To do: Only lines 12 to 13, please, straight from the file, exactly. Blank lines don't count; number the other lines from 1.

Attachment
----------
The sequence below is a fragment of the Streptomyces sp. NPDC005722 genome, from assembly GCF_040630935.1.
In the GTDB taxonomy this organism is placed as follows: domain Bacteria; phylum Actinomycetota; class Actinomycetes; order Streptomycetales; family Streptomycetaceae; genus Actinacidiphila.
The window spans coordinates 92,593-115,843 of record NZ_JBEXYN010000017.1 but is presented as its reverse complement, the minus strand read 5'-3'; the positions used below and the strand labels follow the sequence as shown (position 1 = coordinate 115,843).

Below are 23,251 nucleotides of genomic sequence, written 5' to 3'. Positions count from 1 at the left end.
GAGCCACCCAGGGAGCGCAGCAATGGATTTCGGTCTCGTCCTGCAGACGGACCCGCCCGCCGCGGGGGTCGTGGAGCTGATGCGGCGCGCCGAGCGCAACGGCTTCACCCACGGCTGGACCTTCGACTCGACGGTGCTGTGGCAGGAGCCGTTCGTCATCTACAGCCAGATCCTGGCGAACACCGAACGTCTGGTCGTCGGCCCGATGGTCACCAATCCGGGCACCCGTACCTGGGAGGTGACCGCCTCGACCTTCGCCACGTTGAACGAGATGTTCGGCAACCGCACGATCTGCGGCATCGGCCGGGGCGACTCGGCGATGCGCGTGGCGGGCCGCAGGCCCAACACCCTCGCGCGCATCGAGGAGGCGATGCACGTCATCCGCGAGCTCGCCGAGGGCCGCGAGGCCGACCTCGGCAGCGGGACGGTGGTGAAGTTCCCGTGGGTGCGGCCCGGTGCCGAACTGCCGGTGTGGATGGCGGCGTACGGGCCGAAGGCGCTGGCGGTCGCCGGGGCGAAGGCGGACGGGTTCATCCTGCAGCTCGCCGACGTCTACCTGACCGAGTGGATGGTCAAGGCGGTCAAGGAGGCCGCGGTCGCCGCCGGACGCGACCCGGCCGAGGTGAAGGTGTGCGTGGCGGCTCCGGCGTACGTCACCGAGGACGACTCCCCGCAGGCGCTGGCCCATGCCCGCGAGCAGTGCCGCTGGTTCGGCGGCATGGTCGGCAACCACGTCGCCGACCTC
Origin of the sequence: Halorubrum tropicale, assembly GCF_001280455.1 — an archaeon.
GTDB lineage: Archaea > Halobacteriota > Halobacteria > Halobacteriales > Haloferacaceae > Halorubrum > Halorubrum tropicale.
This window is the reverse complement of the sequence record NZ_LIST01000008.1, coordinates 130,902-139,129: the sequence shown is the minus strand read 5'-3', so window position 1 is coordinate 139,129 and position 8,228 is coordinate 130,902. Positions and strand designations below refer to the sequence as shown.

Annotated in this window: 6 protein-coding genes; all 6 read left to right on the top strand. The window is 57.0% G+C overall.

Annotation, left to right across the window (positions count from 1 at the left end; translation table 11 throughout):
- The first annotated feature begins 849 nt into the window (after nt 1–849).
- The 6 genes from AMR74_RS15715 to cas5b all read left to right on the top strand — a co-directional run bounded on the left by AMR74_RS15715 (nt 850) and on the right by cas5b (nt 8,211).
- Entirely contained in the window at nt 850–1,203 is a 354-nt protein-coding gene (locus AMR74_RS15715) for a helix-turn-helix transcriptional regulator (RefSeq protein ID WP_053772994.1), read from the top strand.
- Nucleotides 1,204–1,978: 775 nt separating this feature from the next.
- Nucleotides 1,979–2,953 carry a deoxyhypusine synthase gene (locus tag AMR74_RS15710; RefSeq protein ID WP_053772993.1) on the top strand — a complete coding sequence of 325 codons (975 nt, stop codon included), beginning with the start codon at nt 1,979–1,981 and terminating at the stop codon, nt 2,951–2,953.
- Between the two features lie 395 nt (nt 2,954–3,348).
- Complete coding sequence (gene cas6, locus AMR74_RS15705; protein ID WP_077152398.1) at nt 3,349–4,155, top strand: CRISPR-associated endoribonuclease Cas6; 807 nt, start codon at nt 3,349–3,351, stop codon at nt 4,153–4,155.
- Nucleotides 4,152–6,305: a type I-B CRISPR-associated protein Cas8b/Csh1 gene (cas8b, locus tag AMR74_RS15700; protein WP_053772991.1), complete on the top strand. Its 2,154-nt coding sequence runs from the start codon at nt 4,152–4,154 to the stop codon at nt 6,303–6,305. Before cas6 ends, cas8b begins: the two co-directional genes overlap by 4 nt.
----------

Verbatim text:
- The 6 genes from AMR74_RS15715 to cas5b all read left to right on the top strand — a co-directional run bounded on the left by AMR74_RS15715 (nt 850) and on the right by cas5b (nt 8,211).
- Entirely contained in the window at nt 850–1,203 is a 354-nt protein-coding gene (locus AMR74_RS15715) for a helix-turn-helix transcriptional regulator (RefSeq protein ID WP_053772994.1), read from the top strand.